Australasian Science: Australia's authority on science since 1938

Viagra Could Harm Vision

The active ingredient in the erectile dysfunction drug Viagra can cause unusual visual responses in people who carry a common mutation for eye disease and have long-term detrimental effects on their vision.

Sildenafil can inhibit an enzyme that is important for transmitting light signals from the retina to the brain. Clinical trials of Viagra have found that high doses can cause transient disturbances in the vision of some healthy people.

“Side-effects can include sensitivity to bright light, blurred vision and altered colour vision,” says Dr Lisa Nivison-Smith of The University of NSW. “We are concerned that people who have normal vision but who carry a single copy of the mutant gene for the blinding disease retinitis pigmentosa could be more susceptible to these changes.”

A team led by Dr Nivison-Smith and Prof Michael Kalloniatis of UNSW studied the effects of a single dose of sildenafil on normal mice and mice with a single copy of the mutant gene. They reported in Experimental Eye Research that the normal mice had a transient loss of visual function after sildenafil treatment, but this effect was heightened and lasted longer in mice with the mutation. They also found early signs of cell death in the eyes of carrier mice, but not in the normal mice, suggesting that sildenafil may cause degeneration in carriers of retinal disease.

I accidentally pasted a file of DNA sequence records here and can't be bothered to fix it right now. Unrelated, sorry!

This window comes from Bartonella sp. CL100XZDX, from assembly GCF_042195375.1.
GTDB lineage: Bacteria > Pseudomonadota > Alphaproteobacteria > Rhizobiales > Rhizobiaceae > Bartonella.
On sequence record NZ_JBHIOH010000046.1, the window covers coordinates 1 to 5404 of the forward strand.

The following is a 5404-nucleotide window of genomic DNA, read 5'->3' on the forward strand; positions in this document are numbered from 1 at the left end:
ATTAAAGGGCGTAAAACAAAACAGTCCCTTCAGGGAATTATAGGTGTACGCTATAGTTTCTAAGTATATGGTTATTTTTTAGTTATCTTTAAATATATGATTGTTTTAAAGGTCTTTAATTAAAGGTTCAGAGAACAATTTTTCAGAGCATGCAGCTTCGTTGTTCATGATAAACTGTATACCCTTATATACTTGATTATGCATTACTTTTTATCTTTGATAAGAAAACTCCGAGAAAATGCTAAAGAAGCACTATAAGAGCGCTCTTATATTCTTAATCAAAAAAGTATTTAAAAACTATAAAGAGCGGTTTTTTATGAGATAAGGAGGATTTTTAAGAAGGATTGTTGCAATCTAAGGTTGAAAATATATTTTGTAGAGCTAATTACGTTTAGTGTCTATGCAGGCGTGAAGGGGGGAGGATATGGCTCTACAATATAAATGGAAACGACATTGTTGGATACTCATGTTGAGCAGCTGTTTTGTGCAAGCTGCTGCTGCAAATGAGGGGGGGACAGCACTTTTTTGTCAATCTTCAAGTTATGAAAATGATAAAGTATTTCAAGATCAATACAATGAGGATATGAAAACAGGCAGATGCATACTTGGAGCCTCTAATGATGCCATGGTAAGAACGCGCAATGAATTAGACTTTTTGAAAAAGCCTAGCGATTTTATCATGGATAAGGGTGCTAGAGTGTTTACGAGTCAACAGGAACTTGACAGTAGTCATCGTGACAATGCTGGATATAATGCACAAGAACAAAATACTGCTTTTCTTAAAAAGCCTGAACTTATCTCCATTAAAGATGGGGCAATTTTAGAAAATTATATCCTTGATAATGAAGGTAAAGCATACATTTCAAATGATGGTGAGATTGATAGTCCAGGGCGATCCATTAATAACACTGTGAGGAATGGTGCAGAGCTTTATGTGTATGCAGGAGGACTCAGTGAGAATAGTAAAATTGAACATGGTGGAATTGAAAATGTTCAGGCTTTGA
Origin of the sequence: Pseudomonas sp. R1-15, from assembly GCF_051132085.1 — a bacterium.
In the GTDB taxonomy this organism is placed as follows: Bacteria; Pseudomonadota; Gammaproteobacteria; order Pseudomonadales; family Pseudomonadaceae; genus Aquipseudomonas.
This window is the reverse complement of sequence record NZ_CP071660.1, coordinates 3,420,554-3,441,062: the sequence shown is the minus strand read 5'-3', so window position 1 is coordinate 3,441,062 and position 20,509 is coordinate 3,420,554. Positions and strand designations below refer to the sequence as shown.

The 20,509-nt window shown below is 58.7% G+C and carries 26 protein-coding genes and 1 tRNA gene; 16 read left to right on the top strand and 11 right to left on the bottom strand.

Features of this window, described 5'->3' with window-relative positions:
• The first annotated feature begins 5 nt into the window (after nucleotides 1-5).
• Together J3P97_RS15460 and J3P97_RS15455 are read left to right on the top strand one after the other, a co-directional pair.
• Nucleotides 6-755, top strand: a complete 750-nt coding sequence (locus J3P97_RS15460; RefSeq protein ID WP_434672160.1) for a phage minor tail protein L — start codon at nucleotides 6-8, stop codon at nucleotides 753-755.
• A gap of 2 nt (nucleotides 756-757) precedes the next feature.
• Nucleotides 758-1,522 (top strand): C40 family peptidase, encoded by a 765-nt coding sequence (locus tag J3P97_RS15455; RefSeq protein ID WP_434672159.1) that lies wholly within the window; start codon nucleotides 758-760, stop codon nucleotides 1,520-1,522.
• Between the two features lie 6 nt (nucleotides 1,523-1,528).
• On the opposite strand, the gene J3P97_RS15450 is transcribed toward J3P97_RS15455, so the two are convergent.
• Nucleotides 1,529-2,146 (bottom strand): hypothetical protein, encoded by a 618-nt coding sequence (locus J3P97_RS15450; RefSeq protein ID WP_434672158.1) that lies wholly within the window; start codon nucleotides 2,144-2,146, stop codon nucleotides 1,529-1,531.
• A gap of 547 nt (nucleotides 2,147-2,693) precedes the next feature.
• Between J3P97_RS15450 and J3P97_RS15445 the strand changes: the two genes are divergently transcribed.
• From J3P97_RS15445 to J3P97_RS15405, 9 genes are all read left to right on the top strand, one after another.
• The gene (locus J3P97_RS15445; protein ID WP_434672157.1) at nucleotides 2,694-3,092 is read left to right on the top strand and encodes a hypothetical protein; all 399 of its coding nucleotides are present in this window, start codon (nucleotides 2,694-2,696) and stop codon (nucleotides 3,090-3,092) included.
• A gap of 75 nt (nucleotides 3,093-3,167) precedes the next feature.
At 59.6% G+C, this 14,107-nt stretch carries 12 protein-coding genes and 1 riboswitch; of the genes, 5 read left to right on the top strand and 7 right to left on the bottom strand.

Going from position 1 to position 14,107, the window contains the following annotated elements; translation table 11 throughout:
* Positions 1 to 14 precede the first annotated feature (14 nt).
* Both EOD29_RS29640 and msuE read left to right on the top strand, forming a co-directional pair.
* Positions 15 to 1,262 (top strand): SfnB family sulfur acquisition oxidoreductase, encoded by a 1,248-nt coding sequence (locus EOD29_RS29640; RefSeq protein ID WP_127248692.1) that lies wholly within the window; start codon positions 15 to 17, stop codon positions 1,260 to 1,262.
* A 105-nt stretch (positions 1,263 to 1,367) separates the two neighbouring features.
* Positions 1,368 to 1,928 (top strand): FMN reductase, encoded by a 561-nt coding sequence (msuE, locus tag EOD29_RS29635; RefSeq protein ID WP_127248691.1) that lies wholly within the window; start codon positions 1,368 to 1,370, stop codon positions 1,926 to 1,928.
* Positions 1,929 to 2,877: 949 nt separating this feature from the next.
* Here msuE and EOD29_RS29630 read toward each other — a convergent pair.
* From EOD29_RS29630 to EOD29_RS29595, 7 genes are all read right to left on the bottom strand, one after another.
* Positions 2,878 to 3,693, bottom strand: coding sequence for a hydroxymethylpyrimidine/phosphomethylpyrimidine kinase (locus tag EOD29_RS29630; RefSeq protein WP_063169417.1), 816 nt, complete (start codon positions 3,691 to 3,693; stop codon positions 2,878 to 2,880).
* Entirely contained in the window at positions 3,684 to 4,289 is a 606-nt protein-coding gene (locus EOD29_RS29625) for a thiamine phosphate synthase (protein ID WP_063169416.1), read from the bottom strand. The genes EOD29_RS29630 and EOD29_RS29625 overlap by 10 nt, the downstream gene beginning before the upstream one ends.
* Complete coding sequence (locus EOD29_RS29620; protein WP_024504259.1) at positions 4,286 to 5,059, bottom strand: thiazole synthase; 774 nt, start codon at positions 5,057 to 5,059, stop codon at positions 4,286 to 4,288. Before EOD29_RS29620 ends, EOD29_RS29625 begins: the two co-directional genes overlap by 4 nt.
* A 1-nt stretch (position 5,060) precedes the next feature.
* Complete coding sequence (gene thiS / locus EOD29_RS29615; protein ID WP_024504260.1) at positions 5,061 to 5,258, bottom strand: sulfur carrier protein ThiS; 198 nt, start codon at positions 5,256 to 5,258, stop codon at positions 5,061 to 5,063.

“These findings are highly significant because about one in 50 people are likely to be carriers of recessive genes which cause retinal disease, but are unlikely to know this because their vision is normal,” Nivison-Smith says.

Retinitis pigmentosa is the most common genetic disease that leads to blindness. It can be caused by a mutation in the gene that produces the enzyme PDE6. People with two copies of the mutant PDE6 gene get the disease, while carriers with just one copy have normal vision.

Sildenafil is part of a family of drugs that inhibit the enzyme PDE5 to treat erections, but they can also inhibit PDE6. This is likely to be a problem for carriers of a mutant PDE6 gene because they produce less of the enzyme than normal.

The researchers are conducting further studies to work out the mechanisms behind the long-term effects of sildenafil on the eyes of carrier mice.